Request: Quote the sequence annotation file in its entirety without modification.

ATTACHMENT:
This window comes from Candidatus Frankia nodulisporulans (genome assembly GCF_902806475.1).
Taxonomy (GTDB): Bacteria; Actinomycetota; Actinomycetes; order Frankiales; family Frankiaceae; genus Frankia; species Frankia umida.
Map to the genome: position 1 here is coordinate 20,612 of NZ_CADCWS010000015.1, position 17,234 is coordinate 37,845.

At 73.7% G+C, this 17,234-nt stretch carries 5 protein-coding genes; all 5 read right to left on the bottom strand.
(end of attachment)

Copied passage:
This window comes from Candidatus Frankia nodulisporulans (genome assembly GCF_902806475.1).
Taxonomy (GTDB): Bacteria; Actinomycetota; Actinomycetes; order Frankiales; family Frankiaceae; genus Frankia; species Frankia umida.
Map to the genome: position 1 here is coordinate 20,612 of NZ_CADCWS010000015.1, position 17,234 is coordinate 37,845.

At 73.7% G+C, this 17,234-nt stretch carries 5 protein-coding genes; all 5 read right to left on the bottom strand.